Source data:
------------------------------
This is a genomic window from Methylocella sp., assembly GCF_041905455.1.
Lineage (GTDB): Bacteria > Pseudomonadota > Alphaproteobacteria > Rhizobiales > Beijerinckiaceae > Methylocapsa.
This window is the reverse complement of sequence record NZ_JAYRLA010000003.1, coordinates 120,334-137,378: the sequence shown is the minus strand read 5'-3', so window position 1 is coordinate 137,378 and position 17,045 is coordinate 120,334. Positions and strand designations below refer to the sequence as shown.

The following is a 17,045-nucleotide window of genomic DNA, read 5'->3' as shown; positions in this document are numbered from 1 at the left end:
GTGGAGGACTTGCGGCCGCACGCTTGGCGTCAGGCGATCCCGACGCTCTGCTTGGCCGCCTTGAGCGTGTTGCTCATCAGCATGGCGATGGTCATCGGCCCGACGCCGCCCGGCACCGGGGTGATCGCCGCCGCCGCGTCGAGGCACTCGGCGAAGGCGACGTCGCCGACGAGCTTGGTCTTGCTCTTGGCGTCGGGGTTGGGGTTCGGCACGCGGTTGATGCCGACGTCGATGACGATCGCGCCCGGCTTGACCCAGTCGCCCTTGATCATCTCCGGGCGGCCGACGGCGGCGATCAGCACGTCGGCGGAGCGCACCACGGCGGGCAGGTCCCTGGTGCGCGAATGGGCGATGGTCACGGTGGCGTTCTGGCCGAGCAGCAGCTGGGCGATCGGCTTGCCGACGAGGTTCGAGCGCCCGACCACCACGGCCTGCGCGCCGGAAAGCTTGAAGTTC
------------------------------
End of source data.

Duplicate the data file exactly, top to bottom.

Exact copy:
This is a genomic window from Methylocella sp., assembly GCF_041905455.1.
Lineage (GTDB): Bacteria > Pseudomonadota > Alphaproteobacteria > Rhizobiales > Beijerinckiaceae > Methylocapsa.
This window is the reverse complement of sequence record NZ_JAYRLA010000003.1, coordinates 120,334-137,378: the sequence shown is the minus strand read 5'-3', so window position 1 is coordinate 137,378 and position 17,045 is coordinate 120,334. Positions and strand designations below refer to the sequence as shown.

The following is a 17,045-nucleotide window of genomic DNA, read 5'->3' as shown; positions in this document are numbered from 1 at the left end:
GTGGAGGACTTGCGGCCGCACGCTTGGCGTCAGGCGATCCCGACGCTCTGCTTGGCCGCCTTGAGCGTGTTGCTCATCAGCATGGCGATGGTCATCGGCCCGACGCCGCCCGGCACCGGGGTGATCGCCGCCGCCGCGTCGAGGCACTCGGCGAAGGCGACGTCGCCGACGAGCTTGGTCTTGCTCTTGGCGTCGGGGTTGGGGTTCGGCACGCGGTTGATGCCGACGTCGATGACGATCGCGCCCGGCTTGACCCAGTCGCCCTTGATCATCTCCGGGCGGCCGACGGCGGCGATCAGCACGTCGGCGGAGCGCACCACGGCGGGCAGGTCCCTGGTGCGCGAATGGGCGATGGTCACGGTGGCGTTCTGGCCGAGCAGCAGCTGGGCGATCGGCTTGCCGACGAGGTTCGAGCGCCCGACCACCACGGCCTGCGCGCCGGAAAGCTTGAAGTTC